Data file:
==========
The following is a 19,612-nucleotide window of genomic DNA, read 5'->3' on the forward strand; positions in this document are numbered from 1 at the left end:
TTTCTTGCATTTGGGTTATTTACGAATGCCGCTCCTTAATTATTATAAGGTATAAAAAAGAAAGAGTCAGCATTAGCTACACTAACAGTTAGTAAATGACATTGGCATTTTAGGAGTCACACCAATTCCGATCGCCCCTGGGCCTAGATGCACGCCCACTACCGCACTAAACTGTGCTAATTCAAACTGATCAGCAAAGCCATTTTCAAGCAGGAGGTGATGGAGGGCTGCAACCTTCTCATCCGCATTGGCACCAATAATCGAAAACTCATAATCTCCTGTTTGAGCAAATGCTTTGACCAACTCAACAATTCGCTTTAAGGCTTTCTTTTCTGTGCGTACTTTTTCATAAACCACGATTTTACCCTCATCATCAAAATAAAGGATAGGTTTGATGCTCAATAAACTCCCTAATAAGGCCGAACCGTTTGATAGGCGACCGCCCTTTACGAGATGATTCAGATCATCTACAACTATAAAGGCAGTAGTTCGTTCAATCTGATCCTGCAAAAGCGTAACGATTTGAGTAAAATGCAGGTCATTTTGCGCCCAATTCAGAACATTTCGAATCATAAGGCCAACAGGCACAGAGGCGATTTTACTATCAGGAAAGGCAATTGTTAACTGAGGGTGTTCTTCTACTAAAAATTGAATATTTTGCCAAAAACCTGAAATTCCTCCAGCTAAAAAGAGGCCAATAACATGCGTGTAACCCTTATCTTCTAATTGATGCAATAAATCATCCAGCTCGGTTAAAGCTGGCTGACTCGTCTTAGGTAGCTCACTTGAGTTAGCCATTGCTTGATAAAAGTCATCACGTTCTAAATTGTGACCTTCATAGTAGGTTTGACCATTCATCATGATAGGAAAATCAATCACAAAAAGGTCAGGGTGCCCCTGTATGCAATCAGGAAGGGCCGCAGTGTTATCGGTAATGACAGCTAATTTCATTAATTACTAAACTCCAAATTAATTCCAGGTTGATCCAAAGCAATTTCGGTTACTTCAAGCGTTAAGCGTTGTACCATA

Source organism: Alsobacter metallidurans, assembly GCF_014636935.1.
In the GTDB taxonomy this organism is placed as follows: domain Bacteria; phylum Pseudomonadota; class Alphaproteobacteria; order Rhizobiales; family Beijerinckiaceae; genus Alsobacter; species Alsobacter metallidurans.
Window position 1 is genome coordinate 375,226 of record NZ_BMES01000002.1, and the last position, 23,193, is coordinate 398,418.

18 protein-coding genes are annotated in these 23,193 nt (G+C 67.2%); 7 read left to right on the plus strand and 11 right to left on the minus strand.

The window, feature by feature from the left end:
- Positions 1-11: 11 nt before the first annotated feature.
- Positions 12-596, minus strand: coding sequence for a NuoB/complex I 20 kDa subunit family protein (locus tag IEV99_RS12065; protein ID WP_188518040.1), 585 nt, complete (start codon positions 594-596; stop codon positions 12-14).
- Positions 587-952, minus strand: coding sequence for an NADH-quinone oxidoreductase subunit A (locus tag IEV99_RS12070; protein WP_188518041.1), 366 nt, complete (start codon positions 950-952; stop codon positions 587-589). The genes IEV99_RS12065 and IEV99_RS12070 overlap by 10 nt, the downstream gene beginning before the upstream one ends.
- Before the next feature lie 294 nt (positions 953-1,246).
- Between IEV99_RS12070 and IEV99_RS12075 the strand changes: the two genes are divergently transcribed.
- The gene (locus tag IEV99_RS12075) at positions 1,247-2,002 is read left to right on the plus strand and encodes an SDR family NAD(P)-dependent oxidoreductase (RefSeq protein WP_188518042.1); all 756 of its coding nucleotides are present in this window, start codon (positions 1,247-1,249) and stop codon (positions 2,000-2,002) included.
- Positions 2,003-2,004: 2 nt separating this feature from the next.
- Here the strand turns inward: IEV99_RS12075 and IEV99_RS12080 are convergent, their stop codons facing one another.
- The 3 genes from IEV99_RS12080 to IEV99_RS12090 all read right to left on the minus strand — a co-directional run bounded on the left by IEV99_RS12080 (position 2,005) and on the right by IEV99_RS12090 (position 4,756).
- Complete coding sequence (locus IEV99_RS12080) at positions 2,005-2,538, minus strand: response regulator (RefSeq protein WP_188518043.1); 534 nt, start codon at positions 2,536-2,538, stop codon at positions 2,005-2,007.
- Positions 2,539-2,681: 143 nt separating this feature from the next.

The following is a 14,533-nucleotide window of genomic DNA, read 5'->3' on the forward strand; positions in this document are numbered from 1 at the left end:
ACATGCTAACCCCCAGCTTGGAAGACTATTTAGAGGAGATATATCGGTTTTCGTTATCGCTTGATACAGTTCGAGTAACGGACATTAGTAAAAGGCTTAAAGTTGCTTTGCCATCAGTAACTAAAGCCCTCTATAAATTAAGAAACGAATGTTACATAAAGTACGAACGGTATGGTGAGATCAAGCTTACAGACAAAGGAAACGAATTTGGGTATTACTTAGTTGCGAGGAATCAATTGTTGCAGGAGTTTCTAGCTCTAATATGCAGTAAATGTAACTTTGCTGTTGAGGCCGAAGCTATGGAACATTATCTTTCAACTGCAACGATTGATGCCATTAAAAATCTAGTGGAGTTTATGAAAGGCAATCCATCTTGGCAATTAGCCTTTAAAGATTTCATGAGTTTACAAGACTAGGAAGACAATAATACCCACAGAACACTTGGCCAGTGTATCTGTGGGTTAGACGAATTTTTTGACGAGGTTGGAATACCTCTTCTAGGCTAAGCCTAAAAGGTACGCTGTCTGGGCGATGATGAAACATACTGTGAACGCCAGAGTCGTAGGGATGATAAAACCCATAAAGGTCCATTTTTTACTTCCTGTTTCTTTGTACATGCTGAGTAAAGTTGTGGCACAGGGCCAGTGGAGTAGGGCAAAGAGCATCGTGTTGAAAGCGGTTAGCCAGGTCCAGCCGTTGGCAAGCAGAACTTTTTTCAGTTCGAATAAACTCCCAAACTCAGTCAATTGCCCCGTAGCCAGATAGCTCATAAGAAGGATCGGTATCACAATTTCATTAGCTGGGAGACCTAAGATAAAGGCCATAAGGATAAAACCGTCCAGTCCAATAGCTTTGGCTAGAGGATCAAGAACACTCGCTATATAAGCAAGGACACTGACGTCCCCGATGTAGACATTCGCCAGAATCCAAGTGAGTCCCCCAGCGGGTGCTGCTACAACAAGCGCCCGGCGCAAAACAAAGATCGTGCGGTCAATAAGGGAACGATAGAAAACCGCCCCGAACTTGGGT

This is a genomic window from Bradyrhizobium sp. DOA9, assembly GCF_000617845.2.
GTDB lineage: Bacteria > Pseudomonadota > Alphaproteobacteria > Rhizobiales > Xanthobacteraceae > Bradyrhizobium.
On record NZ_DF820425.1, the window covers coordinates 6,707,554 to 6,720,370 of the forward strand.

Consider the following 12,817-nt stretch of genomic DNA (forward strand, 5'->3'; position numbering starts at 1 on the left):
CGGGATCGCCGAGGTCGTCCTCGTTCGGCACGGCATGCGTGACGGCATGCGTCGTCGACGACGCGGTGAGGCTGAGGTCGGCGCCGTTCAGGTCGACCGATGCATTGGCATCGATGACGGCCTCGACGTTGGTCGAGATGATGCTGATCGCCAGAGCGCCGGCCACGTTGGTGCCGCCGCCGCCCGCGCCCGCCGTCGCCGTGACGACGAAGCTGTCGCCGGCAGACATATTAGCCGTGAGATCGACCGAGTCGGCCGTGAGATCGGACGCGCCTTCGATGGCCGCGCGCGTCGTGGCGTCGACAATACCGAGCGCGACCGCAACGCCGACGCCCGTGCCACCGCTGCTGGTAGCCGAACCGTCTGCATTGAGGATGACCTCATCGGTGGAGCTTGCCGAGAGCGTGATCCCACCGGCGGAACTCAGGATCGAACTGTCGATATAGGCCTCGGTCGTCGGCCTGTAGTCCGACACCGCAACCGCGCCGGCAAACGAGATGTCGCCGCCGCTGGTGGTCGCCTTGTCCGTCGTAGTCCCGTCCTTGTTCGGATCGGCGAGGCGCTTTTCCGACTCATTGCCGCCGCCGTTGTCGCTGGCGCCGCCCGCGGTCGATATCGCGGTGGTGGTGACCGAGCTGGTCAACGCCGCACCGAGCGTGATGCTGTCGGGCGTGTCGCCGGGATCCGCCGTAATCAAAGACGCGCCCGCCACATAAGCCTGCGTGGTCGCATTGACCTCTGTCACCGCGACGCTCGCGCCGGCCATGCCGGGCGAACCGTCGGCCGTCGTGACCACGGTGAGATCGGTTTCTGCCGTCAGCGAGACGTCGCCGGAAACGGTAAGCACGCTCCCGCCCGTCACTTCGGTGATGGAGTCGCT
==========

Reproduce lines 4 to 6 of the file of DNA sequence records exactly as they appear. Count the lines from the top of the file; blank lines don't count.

In the GTDB taxonomy this organism is placed as follows: domain Bacteria; phylum Pseudomonadota; class Alphaproteobacteria; order Rhizobiales; family Beijerinckiaceae; genus Alsobacter; species Alsobacter metallidurans.
Window position 1 is genome coordinate 375,226 of record NZ_BMES01000002.1, and the last position, 23,193, is coordinate 398,418.

18 protein-coding genes are annotated in these 23,193 nt (G+C 67.2%); 7 read left to right on the plus strand and 11 right to left on the minus strand.